More Than 120 Malware Detections Triggered on NSA Employee’s Computer

Kaspersky Lab has concluded an internal investigation into an incident that led to the company being accused of using its antivirus program to copy secret files from the personal computer of an NSA employee. The company believes it has identified the incident in its logs, but telemetry data revealed more than 120 malware detections on the computer, including malware for a backdoor of Russian origin.

Last month, the Washington Post and the Wall Street Journal reported that in 2015 an NSA employee from the agency’s Tailored Access Operations division took home classified files, including source code for cyberattack tools that he was working on replacing for the agency due to the Snowden leaks.

Because the employee had Kaspersky Antivirus on his personal computer, the files were detected and copied and subsequently ended up in the hands of the Russian government, the newspapers reported, citing unnamed sources familiar with the matter.

Kaspersky repeatedly denied having any inappropriate ties to governments or intelligence agencies but launched an internal investigation to determine if the alleged incident happened and how. The results of that investigation were published Thursday.

The company has analyzed all instances in which its products detected malware associated with Equation, a cyberespionage group that’s widely believed to be the NSA’s Tailored Access Operations unit. In this case, an unusually large number of Equation-related detections were triggered over a short period of time in September 2014 on the same computer.

“The file paths observed from these detections indicated that a developer of Equation had plugged in one or more removable drives, AV signatures fired on some executables as well as archives containing them, and any files detected (including archives they were contained within) were automatically pulled back,” the company said in its report. “At this point in time, we felt confident we had found the source of the story fed to Wall Street Journal and others.”

When investigating one of the archives that was sent back to the company’s servers by the antivirus program, a Kaspersky analyst determined that in addition to malicious binary files, it contained source code and four documents marked as secret.

“Upon further inquiring about this event and missing files, it was later discovered that at the direction of the CEO, the archive file, named ‘[undisclosed].7z’ was removed from storage,” the company said, adding that this was done because of concerns regarding the handling of potentially classified materials.

Kaspersky Lab’s data suggests that other hackers might have obtained access to the computer at around the same time when the Equation files were present on it. That’s because the antivirus triggered detections on the same machine for 121 non-Equation related malware programs, including exploits for Java, Flash Player, Windows and other programs; password cracking and credential harvesting tools; Trojans; adware; backdoors and viruses.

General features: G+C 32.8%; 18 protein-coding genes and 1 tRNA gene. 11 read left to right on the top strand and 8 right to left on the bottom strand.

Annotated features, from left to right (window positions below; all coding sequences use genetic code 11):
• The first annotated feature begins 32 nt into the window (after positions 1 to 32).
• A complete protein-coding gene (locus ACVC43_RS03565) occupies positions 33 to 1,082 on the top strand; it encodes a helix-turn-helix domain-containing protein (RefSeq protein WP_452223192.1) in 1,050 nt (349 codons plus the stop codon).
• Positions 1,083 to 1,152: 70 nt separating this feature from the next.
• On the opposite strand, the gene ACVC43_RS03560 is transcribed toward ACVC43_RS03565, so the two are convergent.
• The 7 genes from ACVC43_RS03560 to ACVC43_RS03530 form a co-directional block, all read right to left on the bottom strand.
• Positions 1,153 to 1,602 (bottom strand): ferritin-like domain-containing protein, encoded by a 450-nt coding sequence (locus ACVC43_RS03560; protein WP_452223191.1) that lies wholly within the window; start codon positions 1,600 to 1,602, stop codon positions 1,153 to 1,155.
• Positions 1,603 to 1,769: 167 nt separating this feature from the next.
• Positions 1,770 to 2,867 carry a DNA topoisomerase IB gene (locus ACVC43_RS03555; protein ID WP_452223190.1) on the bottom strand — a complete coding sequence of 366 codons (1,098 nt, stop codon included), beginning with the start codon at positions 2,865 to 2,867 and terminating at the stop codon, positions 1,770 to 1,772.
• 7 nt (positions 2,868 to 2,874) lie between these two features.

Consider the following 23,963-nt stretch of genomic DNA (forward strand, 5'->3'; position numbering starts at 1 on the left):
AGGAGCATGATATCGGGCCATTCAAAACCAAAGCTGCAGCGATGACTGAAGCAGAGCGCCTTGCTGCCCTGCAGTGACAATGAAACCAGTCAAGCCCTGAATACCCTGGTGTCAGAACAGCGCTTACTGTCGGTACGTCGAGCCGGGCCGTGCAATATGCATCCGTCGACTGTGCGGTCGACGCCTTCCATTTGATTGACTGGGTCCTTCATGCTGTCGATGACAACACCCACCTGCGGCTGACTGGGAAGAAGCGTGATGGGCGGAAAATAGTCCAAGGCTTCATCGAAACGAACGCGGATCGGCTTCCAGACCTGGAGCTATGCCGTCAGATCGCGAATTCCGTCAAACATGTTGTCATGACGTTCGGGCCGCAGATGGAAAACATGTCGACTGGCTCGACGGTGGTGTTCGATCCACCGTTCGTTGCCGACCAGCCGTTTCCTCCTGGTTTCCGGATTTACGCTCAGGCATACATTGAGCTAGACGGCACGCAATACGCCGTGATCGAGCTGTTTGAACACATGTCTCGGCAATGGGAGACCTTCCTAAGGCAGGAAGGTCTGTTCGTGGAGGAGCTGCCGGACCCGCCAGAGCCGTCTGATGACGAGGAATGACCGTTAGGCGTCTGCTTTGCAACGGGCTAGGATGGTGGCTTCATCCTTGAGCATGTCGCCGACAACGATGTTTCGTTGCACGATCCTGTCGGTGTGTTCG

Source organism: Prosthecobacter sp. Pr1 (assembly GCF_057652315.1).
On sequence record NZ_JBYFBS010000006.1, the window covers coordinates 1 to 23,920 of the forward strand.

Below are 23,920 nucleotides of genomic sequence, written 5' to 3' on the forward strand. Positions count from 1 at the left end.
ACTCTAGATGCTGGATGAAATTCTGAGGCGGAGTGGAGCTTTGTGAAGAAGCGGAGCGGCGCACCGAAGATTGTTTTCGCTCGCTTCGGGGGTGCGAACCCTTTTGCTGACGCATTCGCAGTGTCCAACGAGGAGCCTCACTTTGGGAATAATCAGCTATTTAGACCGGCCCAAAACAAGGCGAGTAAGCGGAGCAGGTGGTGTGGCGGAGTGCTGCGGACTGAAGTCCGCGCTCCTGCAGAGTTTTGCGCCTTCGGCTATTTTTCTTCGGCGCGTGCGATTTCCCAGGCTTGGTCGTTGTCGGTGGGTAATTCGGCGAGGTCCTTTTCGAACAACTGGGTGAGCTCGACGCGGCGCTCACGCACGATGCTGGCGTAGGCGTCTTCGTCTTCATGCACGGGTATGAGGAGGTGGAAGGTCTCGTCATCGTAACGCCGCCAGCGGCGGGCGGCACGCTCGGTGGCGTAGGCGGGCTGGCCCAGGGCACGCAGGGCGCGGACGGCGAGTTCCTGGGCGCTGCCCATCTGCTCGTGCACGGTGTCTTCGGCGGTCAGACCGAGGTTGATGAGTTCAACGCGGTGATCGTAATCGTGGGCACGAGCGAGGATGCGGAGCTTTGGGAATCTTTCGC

Some of those detections were probably for tools the NSA employee was working with, but some clearly were not. In one case, the antivirus program detected a backdoor called Win32.Mokes.hvl embedded in an illegal activator for Microsoft Office. The backdoor program was later detected again but running on the system, which suggests that the user disabled the antivirus to install the Office crack.

According to Kaspersky Lab, Mokes is a Trojan program created by a Russian hacker in 2011 and sold on underground forums as Smoke Bot or Smoke Loader.

“Of course, the possibility exists that there may have been other malware on the system which our engines did not detect at the time of research,” the company said. “Given that system owner’s potential clearance level, the user could have been a prime target of nation states. Adding the user’s apparent need for cracked versions of Windows and Office, poor security practices, and improper handling of what appeared to be classified materials, it is possible that the user could have leaked information to many hands.”

Kaspersky’s report is not likely to change the opinion of people in the U.S. government and intelligence community who believe running Kaspersky Lab products on government computers represents a risk for national security. However, the incident shows that the NSA has trouble keeping its files secure.

This is the third case of an NSA employee taking home a large number of classified files without authorization, after Edward Snowden and Harold T. Martin III, who is currently awaiting trial for storing 50TB of data on his personal computer. And some people think there might be a fourth leak associated with the Shadow Brokers, a shadowy group that has been publishing and selling NSA exploits and tools for more than a year.

Lucian Constantin

Lucian Constantin

Lucian has been covering computer security and the hacker culture for almost a decade, his work appearing in many technology publications including PCWorld, Computerworld, Network World, CIO, CSO, Forbes and The Inquirer. He has a bachelor's degree in political science, but has been passionate about computers and cybersecurity from an early age. Before he chose a career in journalism, Lucian worked as a system and network administrator. He enjoys attending security conferences and delving into interesting research papers. You can reach him at [email protected] or @lconstantin on Twitter. For encrypted email, his PGP key's fingerprint is: 7A66 4901 5CDA 844E 8C6D 04D5 2BB4 6332 FC52 6D42

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